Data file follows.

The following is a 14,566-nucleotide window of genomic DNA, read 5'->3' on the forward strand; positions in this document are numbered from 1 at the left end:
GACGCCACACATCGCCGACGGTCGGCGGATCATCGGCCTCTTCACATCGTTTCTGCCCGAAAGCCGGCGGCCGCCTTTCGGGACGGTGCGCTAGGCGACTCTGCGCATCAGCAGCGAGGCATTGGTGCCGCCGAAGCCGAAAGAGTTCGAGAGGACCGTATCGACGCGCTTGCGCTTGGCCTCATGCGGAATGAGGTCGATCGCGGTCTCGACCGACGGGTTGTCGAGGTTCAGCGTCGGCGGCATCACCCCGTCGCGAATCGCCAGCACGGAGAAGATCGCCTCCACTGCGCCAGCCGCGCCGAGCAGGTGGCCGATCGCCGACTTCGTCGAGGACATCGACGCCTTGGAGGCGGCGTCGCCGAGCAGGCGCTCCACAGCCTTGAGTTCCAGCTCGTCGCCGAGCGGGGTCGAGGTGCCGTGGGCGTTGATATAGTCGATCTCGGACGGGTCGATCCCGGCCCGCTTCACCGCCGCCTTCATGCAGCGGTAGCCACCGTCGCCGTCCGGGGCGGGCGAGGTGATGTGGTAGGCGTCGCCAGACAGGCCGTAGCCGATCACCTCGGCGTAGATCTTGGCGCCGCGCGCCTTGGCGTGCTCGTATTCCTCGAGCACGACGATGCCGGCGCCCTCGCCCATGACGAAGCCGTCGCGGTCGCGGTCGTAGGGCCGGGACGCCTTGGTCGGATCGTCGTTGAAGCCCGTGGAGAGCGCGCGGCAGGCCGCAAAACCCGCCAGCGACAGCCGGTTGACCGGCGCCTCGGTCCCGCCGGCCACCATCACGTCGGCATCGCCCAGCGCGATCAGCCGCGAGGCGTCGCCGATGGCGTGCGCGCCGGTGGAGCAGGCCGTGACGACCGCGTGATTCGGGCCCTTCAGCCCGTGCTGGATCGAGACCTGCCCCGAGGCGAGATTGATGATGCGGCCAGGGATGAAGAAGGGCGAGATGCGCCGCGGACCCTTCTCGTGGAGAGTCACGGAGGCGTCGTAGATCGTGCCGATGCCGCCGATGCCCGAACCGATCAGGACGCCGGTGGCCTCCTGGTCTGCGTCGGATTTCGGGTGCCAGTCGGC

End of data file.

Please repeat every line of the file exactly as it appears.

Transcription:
The following is a 14,566-nucleotide window of genomic DNA, read 5'->3' on the forward strand; positions in this document are numbered from 1 at the left end:
GACGCCACACATCGCCGACGGTCGGCGGATCATCGGCCTCTTCACATCGTTTCTGCCCGAAAGCCGGCGGCCGCCTTTCGGGACGGTGCGCTAGGCGACTCTGCGCATCAGCAGCGAGGCATTGGTGCCGCCGAAGCCGAAAGAGTTCGAGAGGACCGTATCGACGCGCTTGCGCTTGGCCTCATGCGGAATGAGGTCGATCGCGGTCTCGACCGACGGGTTGTCGAGGTTCAGCGTCGGCGGCATCACCCCGTCGCGAATCGCCAGCACGGAGAAGATCGCCTCCACTGCGCCAGCCGCGCCGAGCAGGTGGCCGATCGCCGACTTCGTCGAGGACATCGACGCCTTGGAGGCGGCGTCGCCGAGCAGGCGCTCCACAGCCTTGAGTTCCAGCTCGTCGCCGAGCGGGGTCGAGGTGCCGTGGGCGTTGATATAGTCGATCTCGGACGGGTCGATCCCGGCCCGCTTCACCGCCGCCTTCATGCAGCGGTAGCCACCGTCGCCGTCCGGGGCGGGCGAGGTGATGTGGTAGGCGTCGCCAGACAGGCCGTAGCCGATCACCTCGGCGTAGATCTTGGCGCCGCGCGCCTTGGCGTGCTCGTATTCCTCGAGCACGACGATGCCGGCGCCCTCGCCCATGACGAAGCCGTCGCGGTCGCGGTCGTAGGGCCGGGACGCCTTGGTCGGATCGTCGTTGAAGCCCGTGGAGAGCGCGCGGCAGGCCGCAAAACCCGCCAGCGACAGCCGGTTGACCGGCGCCTCGGTCCCGCCGGCCACCATCACGTCGGCATCGCCCAGCGCGATCAGCCGCGAGGCGTCGCCGATGGCGTGCGCGCCGGTGGAGCAGGCCGTGACGACCGCGTGATTCGGGCCCTTCAGCCCGTGCTGGATCGAGACCTGCCCCGAGGCGAGATTGATGATGCGGCCAGGGATGAAGAAGGGCGAGATGCGCCGCGGACCCTTCTCGTGGAGAGTCACGGAGGCGTCGTAGATCGTGCCGATGCCGCCGATGCCCGAACCGATCAGGACGCCGGTGGCCTCCTGGTCTGCGTCGGATTTCGGGTGCCAGTCGGC